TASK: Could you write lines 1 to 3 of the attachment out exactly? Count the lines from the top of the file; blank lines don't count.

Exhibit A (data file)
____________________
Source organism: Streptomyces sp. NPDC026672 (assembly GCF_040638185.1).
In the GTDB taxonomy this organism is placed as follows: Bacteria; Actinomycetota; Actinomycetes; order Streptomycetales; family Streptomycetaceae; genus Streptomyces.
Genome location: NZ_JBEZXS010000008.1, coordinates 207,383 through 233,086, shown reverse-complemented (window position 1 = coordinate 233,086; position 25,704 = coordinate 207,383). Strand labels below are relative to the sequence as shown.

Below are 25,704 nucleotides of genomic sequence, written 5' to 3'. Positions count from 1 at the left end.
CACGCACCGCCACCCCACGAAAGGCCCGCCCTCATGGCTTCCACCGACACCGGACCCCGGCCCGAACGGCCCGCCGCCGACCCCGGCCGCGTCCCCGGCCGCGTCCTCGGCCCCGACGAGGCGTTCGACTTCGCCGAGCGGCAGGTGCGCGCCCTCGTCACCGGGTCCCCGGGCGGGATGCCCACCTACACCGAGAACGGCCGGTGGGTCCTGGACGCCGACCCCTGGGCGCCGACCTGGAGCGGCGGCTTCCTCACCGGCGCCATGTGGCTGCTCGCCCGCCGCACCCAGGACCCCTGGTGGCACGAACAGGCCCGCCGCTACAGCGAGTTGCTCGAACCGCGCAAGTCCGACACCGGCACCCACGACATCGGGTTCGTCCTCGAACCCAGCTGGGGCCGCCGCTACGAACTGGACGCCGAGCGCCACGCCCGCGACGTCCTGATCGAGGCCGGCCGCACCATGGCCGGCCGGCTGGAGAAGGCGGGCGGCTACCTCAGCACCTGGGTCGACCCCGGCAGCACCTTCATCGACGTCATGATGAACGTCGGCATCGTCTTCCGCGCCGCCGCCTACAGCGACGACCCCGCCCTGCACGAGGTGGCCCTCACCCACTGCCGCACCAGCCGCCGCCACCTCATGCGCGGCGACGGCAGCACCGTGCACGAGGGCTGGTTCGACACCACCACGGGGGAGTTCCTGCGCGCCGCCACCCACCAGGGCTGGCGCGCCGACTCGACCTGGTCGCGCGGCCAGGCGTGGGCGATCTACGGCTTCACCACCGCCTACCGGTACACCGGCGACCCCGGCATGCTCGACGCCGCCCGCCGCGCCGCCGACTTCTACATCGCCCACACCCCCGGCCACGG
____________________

Source organism: Streptomyces sp. NPDC026672 (assembly GCF_040638185.1).
In the GTDB taxonomy this organism is placed as follows: Bacteria; Actinomycetota; Actinomycetes; order Streptomycetales; family Streptomycetaceae; genus Streptomyces.
Genome location: NZ_JBEZXS010000008.1, coordinates 207,383 through 233,086, shown reverse-complemented (window position 1 = coordinate 233,086; position 25,704 = coordinate 207,383). Strand labels below are relative to the sequence as shown.